Ladbrokes first to fall foul of fresh gambling ad regulation
ASA kicks off enforcement of new gambling regulations by taking action against bookie’s Premier League tweets.
Ladbrokes recreated epic Rocky scene with added extras in ad from August / Ladbrokes
Ladbrokes has become the first gambling brand sanctioned by the Advertising Standards Authority (ASA) for breaking new gambling regulations.
The watchdog has banned a set of tweets from Ladbrokes featuring Premier League footballers after deeming them to strongly appeal to under-18s.
On October 1 fresh Cap regulation came into force that banned gambling marketers from using high-profile figures or characters that have a strong appeal to children. The new rules led to Betfair replacing its brand mascot to ensure ads steer clear of an ad ban.
The tweets from Ladbrokes seen in October included a video that featured footballers Philippe Coutinho, Jesse Lingard and Kalidou Koulibaly. The accompanying text read: “Can these big summer singings make the question marks over their performances go away?”
Since Premier League footballers are considered high risk within the new Cap guidance, the regulator decided to launch its own investigation into the ad.
In the ruling, the ASA claimed a significant number of under-18s participated in football and would be interested in following professional players online. It added that the three footballers played for clubs where children were fans and also played international football, which would have a strong appeal to kids.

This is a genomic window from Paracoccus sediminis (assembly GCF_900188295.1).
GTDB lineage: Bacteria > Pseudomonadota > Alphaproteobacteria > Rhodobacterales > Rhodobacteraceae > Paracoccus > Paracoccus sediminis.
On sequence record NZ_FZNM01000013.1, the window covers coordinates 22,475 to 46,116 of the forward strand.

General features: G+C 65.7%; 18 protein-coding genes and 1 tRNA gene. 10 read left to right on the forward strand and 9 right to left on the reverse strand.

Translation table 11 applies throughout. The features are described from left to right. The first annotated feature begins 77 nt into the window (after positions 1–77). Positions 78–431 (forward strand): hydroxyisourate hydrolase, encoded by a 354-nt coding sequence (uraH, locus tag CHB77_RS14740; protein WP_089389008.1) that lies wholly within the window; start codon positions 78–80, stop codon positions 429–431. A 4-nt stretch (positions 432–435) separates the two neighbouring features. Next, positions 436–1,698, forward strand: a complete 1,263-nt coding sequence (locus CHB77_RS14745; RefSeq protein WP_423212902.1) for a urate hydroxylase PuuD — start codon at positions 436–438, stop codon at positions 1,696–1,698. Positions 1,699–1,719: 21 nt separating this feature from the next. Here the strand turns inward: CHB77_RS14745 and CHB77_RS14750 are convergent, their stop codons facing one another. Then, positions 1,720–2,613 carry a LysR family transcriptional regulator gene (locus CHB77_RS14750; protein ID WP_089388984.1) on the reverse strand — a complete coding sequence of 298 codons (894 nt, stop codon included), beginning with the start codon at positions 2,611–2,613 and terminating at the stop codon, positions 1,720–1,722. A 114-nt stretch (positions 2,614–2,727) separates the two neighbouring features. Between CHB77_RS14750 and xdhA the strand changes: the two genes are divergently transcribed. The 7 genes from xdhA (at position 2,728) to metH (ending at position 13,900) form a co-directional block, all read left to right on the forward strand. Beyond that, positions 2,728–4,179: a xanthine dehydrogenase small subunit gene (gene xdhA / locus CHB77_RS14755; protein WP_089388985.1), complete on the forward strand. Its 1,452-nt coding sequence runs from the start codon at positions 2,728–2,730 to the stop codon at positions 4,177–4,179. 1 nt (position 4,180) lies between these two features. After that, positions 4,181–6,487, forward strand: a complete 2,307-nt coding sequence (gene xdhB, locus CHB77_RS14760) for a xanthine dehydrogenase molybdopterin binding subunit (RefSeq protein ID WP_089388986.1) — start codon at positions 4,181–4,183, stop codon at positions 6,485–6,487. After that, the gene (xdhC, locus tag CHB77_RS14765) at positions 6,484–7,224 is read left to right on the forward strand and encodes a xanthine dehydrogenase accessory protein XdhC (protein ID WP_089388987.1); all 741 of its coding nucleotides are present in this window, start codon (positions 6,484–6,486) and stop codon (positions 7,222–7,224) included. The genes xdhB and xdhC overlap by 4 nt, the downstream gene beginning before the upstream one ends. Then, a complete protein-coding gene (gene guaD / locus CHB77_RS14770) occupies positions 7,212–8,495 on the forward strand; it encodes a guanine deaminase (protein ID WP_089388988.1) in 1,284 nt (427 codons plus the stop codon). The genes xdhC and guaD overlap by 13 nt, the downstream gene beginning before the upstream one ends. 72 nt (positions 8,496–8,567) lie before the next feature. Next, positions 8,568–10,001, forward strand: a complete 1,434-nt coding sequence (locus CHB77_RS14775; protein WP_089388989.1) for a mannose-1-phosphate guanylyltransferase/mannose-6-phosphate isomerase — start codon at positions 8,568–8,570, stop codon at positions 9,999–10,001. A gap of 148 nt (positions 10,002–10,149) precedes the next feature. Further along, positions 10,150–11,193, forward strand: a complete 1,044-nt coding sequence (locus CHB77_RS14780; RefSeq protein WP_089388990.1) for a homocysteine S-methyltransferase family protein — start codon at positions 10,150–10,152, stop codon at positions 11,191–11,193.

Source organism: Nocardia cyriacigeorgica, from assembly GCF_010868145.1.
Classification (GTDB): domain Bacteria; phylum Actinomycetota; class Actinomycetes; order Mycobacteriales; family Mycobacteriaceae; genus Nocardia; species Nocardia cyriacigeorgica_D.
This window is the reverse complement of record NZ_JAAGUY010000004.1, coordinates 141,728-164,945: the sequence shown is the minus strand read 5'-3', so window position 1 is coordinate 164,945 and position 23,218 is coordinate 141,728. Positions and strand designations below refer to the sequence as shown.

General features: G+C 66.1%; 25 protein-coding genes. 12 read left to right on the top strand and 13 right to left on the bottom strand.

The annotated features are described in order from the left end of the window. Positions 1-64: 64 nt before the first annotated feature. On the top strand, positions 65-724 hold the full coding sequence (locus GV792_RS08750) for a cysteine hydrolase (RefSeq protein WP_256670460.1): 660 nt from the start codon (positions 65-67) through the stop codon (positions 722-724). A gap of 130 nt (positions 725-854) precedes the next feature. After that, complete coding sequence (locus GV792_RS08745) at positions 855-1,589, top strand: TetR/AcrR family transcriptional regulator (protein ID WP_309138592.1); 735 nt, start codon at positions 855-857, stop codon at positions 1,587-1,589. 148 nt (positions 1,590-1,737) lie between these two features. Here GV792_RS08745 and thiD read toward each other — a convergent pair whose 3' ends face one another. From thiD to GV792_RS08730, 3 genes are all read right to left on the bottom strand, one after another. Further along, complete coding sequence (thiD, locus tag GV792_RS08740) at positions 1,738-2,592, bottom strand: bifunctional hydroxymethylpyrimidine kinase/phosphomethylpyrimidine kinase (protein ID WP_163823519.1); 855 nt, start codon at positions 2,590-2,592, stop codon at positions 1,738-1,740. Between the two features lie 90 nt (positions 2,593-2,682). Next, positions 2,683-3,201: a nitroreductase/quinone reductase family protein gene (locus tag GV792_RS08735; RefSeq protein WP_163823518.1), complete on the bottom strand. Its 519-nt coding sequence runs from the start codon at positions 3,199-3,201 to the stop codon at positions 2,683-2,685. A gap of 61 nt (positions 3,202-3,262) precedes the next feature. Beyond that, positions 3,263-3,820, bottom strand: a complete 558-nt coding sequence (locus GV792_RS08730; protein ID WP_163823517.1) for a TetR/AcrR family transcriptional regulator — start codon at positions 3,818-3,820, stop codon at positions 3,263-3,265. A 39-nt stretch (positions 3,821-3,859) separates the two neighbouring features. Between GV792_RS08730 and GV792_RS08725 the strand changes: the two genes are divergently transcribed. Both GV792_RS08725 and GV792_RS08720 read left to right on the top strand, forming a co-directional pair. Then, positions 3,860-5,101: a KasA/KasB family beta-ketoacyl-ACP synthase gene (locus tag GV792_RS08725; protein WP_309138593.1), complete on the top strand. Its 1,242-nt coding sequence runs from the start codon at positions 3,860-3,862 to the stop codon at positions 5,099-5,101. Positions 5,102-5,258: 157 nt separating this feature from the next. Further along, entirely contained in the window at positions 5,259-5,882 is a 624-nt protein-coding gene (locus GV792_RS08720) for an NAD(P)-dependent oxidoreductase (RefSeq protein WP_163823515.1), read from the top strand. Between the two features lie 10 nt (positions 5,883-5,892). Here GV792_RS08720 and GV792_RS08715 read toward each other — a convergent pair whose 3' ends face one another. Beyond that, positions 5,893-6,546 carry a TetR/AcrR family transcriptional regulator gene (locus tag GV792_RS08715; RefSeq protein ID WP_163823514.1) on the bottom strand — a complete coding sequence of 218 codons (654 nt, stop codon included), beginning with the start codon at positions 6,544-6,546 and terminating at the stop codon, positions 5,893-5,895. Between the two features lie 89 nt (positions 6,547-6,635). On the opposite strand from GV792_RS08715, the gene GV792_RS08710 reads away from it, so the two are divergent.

In its defense, Ladbrokes said the tweet was a piece of “brand engagement” and not an advert. It added that the tweet had no calls to action, promotional offers or links back to Ladbrokes site.
A big part of Ladbrokes’ response was around Twitter’s over-18 user policy, with the brand claiming its feed could not be accessed by children. Ladbrokes acknowledged the age of a Twitter account wasn’t always accurate, so it made sure to include over-25 targeting and provided data from Twitter that proved out of 50,666 impressions 0% reached users who were under 20.
The regulator made clear that since Twitter has self-verified age sign-ups, there was no way Ladbrokes could guarantee “with the highest level of accuracy” that under-18s wouldn’t have seen the ad.
The ruling comes after an ASA report found a shocking 1.6 million children have falsely registered as over 18 on websites and social sites. In response to the report the regulator’s director Guy Parker said that targeting solely on the basis of age data is unlikely to be enough to stop children from seeing age-restricted ads.